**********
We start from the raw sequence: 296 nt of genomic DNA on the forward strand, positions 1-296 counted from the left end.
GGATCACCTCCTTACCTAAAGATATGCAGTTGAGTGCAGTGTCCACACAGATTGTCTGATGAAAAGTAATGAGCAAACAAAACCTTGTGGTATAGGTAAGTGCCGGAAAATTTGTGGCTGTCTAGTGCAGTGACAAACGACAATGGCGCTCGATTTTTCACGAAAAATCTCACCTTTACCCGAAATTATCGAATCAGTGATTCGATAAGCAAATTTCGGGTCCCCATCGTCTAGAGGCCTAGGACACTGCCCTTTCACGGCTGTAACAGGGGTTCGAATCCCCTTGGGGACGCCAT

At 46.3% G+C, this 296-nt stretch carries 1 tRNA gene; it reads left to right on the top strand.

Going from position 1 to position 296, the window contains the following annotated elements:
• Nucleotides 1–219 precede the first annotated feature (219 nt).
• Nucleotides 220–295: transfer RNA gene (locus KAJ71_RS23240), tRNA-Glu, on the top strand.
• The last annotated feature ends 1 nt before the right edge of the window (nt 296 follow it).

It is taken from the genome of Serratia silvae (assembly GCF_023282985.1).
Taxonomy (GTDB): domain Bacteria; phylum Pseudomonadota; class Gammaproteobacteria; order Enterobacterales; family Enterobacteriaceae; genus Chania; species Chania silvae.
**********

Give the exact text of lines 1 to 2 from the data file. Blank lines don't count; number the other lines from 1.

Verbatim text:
We start from the raw sequence: 296 nt of genomic DNA on the forward strand, positions 1-296 counted from the left end.
GGATCACCTCCTTACCTAAAGATATGCAGTTGAGTGCAGTGTCCACACAGATTGTCTGATGAAAAGTAATGAGCAAACAAAACCTTGTGGTATAGGTAAGTGCCGGAAAATTTGTGGCTGTCTAGTGCAGTGACAAACGACAATGGCGCTCGATTTTTCACGAAAAATCTCACCTTTACCCGAAATTATCGAATCAGTGATTCGATAAGCAAATTTCGGGTCCCCATCGTCTAGAGGCCTAGGACACTGCCCTTTCACGGCTGTAACAGGGGTTCGAATCCCCTTGGGGACGCCAT